I preached this sermon at Grace United Methodist Church on December 29th, 2013.  The text was Matthew 2:13-23.  Here’s the audio:

About five years ago, not long after I had become youth pastor at Grace, we had a lock-out and as part of the lock-out, I took the youth to see a movie at Monaco Theaters at Bridge Street.  We went to various that night places in three different fifteen passenger vans.  This was an exercise in herding cats.  YOUR precious little cats in public, on a busy holiday evening.  And we were running a bit late.  Now, even though I’m from Huntsville, I had been away for the past decade and had sort of missed the whole Bridge Street thing.  But I knew where Barnes & Nobles was and I thought the parking lot in front of Barnes and Nobles was the only entrance to Bridge Street.  In the far reaches of that parking lot, we found spaces for all three vans.  We began to walk to the movie theater.  As we started our hike across Bridge Street to the movie theater, a few youth mentioned that there was a parking lot behind Bridge Street right by the theater, that wasn’t, you know, a mile away.  There’s nothing like some snarky youth to give you advice when you’re already stressed,  especially when they are right  and the time has passed for you to make it right.  At least the angels warned Mary and Joseph ahead of time where they needed to go.  As it turns out, it takes a while to shuffle fifty youth through the full length of Bridge Street.  It also takes a while to get group tickets and pass them out.  I had forgotten how youth when out from the oppressive eyes of their parents and with a little spare change, will all get in the concession line first instead of going right into the movie.  And big blocks of 50 contiguous seats don’t tend to hold together on opening night twenty minutes into the movie.  We did make it before the ending.  I took the long way at a time when we were under pressure.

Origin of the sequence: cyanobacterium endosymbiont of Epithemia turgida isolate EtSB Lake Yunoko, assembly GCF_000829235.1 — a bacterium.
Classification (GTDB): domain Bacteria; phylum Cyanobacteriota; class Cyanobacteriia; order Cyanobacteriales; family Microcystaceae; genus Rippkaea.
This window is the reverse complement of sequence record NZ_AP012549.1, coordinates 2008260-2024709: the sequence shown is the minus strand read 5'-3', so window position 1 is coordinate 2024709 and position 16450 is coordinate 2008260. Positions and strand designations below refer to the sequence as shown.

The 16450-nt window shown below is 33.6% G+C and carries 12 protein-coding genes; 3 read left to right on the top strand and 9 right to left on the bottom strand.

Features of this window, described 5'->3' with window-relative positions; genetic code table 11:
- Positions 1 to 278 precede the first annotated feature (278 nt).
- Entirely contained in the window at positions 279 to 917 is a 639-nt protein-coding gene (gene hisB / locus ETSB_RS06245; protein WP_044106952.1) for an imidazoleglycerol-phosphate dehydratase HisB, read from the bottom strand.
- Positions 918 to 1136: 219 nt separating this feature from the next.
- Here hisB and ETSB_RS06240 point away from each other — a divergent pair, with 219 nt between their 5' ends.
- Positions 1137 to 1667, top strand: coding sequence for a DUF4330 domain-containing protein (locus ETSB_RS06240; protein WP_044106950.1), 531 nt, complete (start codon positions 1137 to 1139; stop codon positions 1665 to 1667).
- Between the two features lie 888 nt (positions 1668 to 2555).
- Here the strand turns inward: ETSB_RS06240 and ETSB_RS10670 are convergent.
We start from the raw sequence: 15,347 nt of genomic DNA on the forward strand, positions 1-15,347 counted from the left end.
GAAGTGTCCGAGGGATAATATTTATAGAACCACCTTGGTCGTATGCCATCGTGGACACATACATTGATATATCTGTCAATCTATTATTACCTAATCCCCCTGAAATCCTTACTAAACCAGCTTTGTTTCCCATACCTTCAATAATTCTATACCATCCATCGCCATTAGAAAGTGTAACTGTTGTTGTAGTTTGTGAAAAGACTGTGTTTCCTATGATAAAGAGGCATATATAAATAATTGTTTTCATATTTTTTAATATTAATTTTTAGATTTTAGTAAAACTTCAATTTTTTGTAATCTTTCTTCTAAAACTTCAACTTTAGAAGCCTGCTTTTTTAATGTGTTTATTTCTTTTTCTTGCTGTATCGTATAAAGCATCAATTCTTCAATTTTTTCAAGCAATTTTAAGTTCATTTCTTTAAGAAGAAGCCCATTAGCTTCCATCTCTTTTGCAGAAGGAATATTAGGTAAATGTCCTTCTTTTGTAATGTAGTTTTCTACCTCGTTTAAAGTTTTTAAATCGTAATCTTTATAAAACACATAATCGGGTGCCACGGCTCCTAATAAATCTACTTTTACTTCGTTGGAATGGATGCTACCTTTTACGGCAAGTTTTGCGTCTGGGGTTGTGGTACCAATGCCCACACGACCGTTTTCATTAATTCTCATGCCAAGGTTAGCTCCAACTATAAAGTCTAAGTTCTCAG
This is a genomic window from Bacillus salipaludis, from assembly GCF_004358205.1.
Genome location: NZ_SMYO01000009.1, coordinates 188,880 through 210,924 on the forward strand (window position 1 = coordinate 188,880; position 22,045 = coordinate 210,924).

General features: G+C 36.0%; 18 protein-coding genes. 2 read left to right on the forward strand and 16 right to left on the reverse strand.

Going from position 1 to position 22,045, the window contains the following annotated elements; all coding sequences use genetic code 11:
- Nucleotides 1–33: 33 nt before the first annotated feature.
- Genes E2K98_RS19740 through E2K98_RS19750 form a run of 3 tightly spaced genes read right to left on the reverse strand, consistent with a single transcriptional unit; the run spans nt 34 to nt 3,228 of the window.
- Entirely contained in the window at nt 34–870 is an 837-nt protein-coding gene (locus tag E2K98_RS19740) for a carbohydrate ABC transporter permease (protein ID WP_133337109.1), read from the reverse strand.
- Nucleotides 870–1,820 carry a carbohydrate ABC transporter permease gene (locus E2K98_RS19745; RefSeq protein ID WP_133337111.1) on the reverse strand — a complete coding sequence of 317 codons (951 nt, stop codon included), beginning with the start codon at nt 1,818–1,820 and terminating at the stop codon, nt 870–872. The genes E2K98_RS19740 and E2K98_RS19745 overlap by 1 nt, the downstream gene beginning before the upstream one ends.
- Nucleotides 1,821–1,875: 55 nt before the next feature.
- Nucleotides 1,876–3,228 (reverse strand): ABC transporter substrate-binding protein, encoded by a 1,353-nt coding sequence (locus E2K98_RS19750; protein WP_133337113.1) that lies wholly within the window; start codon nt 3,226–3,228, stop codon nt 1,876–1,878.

When they were under pressure, Mary and Joseph took the long way as well.  

Theirs was a strange trip.  It certainly wasn’t a pre-planned route.  It was an unpredictable journey away from home under the threat of infanticide to a foreign land.  On the way back home, the location of home changes.  But Mary and Joseph take it one step at a time, not knowing how things would end up.  All they knew at first was that they had to leave.  Joseph heard from an angel in a dream that Jesus was in danger.  If I wanted to take my son Carter to Mexico in the middle of the night, based on a dream, my wife might not be as receptive as Mary was.  But an angel had told Joseph in a dream about Mary’s immaculate conception.  And so the angels had a pretty good track record with Mary and Joseph. So they got up and left.  They didn’t wait for morning because, I presume, because like all parents, they preferred to travel with the peace and quiet of a sleeping toddler.  They knew that if they left in the middle of the night, they could get half way to Cairo before Jesus even work up.  So they traveled in the dark, in the desert with a toddler and unbeknownst to them, they wouldn’t return to Bethlehem.  They didn’t even have time to put their stuff in a storage shed.  They probably lost the security deposit on their apartment.  Critical mistakes.  It was an unpredictable trek into an unknown land.  This was not a travel itinerary that had been planned out thoughtfully in advance.  Mary and Joseph were reacting quickly to facts on the ground as information came in from nocturnal angels and wandering astrologers.  Their itinerary only made sense when looking at it from the rear view mirror.  

The most interesting journeys are always the long way home.